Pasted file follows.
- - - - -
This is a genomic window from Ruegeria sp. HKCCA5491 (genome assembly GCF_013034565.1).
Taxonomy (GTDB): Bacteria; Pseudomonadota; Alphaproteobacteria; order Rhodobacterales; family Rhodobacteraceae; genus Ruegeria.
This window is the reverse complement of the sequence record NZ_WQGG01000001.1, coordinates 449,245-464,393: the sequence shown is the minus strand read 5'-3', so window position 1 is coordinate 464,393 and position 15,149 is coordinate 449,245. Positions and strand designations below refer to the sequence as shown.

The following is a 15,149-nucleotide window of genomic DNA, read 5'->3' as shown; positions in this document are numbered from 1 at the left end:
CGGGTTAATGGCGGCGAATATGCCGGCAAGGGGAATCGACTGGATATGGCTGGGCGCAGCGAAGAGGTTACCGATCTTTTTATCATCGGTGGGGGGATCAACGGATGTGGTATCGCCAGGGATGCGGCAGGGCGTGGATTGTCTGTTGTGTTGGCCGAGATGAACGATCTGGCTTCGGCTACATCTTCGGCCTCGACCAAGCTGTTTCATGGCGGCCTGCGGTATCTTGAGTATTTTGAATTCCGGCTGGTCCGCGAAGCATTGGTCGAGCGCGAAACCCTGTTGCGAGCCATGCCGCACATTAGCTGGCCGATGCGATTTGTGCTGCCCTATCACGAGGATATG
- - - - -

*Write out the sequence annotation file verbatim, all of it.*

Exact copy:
This is a genomic window from Ruegeria sp. HKCCA5491 (genome assembly GCF_013034565.1).
Taxonomy (GTDB): Bacteria; Pseudomonadota; Alphaproteobacteria; order Rhodobacterales; family Rhodobacteraceae; genus Ruegeria.
This window is the reverse complement of the sequence record NZ_WQGG01000001.1, coordinates 449,245-464,393: the sequence shown is the minus strand read 5'-3', so window position 1 is coordinate 464,393 and position 15,149 is coordinate 449,245. Positions and strand designations below refer to the sequence as shown.

The following is a 15,149-nucleotide window of genomic DNA, read 5'->3' as shown; positions in this document are numbered from 1 at the left end:
CGGGTTAATGGCGGCGAATATGCCGGCAAGGGGAATCGACTGGATATGGCTGGGCGCAGCGAAGAGGTTACCGATCTTTTTATCATCGGTGGGGGGATCAACGGATGTGGTATCGCCAGGGATGCGGCAGGGCGTGGATTGTCTGTTGTGTTGGCCGAGATGAACGATCTGGCTTCGGCTACATCTTCGGCCTCGACCAAGCTGTTTCATGGCGGCCTGCGGTATCTTGAGTATTTTGAATTCCGGCTGGTCCGCGAAGCATTGGTCGAGCGCGAAACCCTGTTGCGAGCCATGCCGCACATTAGCTGGCCGATGCGATTTGTGCTGCCCTATCACGAGGATATG